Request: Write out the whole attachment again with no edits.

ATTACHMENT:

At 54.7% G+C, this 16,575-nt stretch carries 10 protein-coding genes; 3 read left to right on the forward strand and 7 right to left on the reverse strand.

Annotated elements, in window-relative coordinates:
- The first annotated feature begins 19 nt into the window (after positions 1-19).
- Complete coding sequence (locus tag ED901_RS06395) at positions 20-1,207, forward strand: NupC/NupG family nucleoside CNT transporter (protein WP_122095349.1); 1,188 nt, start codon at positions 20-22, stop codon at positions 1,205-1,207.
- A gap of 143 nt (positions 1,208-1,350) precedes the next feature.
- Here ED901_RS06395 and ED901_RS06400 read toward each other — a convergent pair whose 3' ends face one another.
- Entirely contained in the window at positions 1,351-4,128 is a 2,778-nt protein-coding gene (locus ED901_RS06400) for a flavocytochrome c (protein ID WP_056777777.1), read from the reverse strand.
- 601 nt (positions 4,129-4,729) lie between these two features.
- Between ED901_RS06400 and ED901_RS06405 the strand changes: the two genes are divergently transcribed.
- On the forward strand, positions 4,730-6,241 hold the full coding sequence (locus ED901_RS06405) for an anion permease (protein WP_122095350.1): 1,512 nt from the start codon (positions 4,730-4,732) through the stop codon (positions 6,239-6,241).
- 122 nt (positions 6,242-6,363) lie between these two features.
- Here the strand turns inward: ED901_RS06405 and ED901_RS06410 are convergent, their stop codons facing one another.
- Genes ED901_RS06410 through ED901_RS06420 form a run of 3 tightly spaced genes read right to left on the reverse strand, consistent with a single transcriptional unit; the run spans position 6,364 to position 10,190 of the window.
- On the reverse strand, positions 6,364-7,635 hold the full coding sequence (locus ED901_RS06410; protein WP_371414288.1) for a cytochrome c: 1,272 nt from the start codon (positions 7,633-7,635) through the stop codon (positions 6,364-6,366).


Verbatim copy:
At 54.7% G+C, this 16,575-nt stretch carries 10 protein-coding genes; 3 read left to right on the forward strand and 7 right to left on the reverse strand.

Annotated elements, in window-relative coordinates:
- The first annotated feature begins 19 nt into the window (after positions 1-19).
- Complete coding sequence (locus tag ED901_RS06395) at positions 20-1,207, forward strand: NupC/NupG family nucleoside CNT transporter (protein WP_122095349.1); 1,188 nt, start codon at positions 20-22, stop codon at positions 1,205-1,207.
- A gap of 143 nt (positions 1,208-1,350) precedes the next feature.
- Here ED901_RS06395 and ED901_RS06400 read toward each other — a convergent pair whose 3' ends face one another.
- Entirely contained in the window at positions 1,351-4,128 is a 2,778-nt protein-coding gene (locus ED901_RS06400) for a flavocytochrome c (protein ID WP_056777777.1), read from the reverse strand.
- 601 nt (positions 4,129-4,729) lie between these two features.
- Between ED901_RS06400 and ED901_RS06405 the strand changes: the two genes are divergently transcribed.
- On the forward strand, positions 4,730-6,241 hold the full coding sequence (locus ED901_RS06405) for an anion permease (protein WP_122095350.1): 1,512 nt from the start codon (positions 4,730-4,732) through the stop codon (positions 6,239-6,241).
- 122 nt (positions 6,242-6,363) lie between these two features.
- Here the strand turns inward: ED901_RS06405 and ED901_RS06410 are convergent, their stop codons facing one another.
- Genes ED901_RS06410 through ED901_RS06420 form a run of 3 tightly spaced genes read right to left on the reverse strand, consistent with a single transcriptional unit; the run spans position 6,364 to position 10,190 of the window.
- On the reverse strand, positions 6,364-7,635 hold the full coding sequence (locus ED901_RS06410; protein WP_371414288.1) for a cytochrome c: 1,272 nt from the start codon (positions 7,633-7,635) through the stop codon (positions 6,364-6,366).